FRANK TALK ABOUT WHAT WE DO WITH OUR LIVES

The Envelope, Please…

In Contests on September 15, 2013 at 12:12 am

Krznaric 170The judge of the Second Annual Work Stew Essay Contest was Roman Krznaric. Named by The Observer as one of Britain’s leading lifestyle philosophers, Mr. Krznaric is a founding faculty member of The School of Life in London, which offers instruction and inspiration on the important questions of everyday life. He studied at the universities of Oxford, London, and Essex, where he gained his PhD. He has taught sociology and politics at Cambridge University and City University, London. He speaks regularly at public events and is the author of several books, including How to Find Fulfilling Work, part of a new practical philosophy series edited by Alain de Botton.

I’m very grateful to Mr. Krznaric, not only for tackling the difficult task of choosing the winners but also for sending along the thoughtful note below. Jump straight to it if you haven’t already.

Kate Gace Walton, Work Stew Editor

Work Stew Essay Contest 2013 – Judge’s Report

By Roman Krznaric

There was a fascinating rattlebag of essays amongst this year’s shortlist of ten entries. Full of wonderful prose combined with surprisingand often disturbinginsights into the world of contemporary work, it seemed a little unfair to be forced to choose only three winners. Certain themes kept cropping up, such as the struggles to deal with financial insecurity, and there were thoughtful essays on more unusual jobs, such as being unemployed and motherhood. Overall, what really struck me was how important every worker is for making the world go around, how we are dependent on so many professions, from the doctor who will come out and deliver a baby in the middle of the night to pre-school teachers and wait staff. I’m reminded of a poem by Bertholt Brecht called ‘A Worker Reads History,’ which tells us that history is made not by the powerful, but by everyday people:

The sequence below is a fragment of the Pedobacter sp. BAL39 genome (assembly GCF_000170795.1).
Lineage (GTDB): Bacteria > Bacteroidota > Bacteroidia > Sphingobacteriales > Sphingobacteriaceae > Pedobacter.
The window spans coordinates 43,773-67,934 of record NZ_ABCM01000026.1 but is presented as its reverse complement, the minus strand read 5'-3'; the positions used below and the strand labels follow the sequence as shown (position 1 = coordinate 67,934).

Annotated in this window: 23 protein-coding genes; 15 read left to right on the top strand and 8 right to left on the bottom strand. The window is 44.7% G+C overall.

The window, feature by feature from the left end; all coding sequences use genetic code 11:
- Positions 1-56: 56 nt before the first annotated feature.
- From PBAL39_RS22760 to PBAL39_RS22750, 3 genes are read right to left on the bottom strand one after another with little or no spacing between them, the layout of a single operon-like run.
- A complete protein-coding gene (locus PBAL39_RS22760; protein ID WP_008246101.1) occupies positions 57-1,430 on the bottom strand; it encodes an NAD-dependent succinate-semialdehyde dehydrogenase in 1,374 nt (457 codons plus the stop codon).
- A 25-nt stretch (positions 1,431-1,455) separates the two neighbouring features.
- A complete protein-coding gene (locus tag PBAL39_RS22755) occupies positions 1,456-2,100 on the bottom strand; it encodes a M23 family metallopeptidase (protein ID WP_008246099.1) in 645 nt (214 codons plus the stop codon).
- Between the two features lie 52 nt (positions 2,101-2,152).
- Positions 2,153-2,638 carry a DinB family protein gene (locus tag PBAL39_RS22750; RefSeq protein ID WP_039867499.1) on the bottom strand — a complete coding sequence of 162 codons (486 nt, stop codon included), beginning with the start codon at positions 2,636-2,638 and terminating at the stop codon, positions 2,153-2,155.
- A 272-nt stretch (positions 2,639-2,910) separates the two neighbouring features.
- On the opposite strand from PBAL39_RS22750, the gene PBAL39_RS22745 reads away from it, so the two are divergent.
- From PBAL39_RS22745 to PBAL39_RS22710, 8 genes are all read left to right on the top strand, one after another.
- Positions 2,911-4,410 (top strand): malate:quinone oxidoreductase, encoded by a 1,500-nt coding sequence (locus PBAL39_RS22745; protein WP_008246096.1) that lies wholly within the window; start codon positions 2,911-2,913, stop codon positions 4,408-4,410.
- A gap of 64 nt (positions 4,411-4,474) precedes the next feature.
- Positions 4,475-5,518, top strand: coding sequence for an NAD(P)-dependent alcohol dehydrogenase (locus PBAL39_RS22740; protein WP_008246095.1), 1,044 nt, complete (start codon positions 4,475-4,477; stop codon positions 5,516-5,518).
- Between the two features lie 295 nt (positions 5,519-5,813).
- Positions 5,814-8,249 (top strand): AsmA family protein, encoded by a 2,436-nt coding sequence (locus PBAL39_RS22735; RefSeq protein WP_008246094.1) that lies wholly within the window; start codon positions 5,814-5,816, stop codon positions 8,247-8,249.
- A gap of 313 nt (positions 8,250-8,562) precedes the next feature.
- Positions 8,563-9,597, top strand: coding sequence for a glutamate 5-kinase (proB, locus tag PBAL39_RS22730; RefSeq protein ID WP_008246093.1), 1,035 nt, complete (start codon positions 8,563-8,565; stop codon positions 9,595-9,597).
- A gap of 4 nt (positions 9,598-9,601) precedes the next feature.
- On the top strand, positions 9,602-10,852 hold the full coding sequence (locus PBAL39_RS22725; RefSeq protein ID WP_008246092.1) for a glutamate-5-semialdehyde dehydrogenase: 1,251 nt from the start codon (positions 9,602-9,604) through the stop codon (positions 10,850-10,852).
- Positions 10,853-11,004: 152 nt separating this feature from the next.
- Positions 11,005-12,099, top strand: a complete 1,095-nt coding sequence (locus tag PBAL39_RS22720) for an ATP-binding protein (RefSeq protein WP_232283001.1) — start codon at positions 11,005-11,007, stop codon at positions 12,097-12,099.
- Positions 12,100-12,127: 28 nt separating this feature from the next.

Who built the seven gates of Thebes?

The books are filled with names of kings.

Was it the kings who hauled the craggy blocks of stone?

And Babylon, so many times destroyed.

Who built the city up each time? In which of Lima’s houses,

That city glittering with gold, lived those who built it?

In the evening when the Chinese wall was finished

Where did the masons go? Imperial Rome

Is full of arcs of triumph. Who reared them up? Over whom

Did the Caesars triumph? Byzantium lives in song.

Were all her dwellings palaces? And even in Atlantis of the legend

The night the seas rushed in,

The drowning men still bellowed for their slaves.

So, now for the winners. Coming in third place is #16: Impermanent as Everything Else: A Day in the Life of an Adjunct Professor. This essay, as the title implies, takes us through a typical day in the life of an adjunct college professor. It was playful and funny, and its experimental form giving snippets of moments throughout the day really gave a good sense of the disrupted or staccato nature of modern working life that so many people feel, flitting from this task to that, juggling work and family and social life, keeping all the balls up in the air at once.

Second place goes to #10: Untitled. This was a behind-the-scenes look at life as a member of the wait staff in a popular restaurant chainand you may not like what you see. The author talks about how the staff ‘checked our ethics at the door’ and then embarked on a cut-throat struggle to earn enough from their tips to survive on, doing everything from altering the credit card slips of bad tippers to licking the silverware. But this writer managed to survive and maintain her dignity.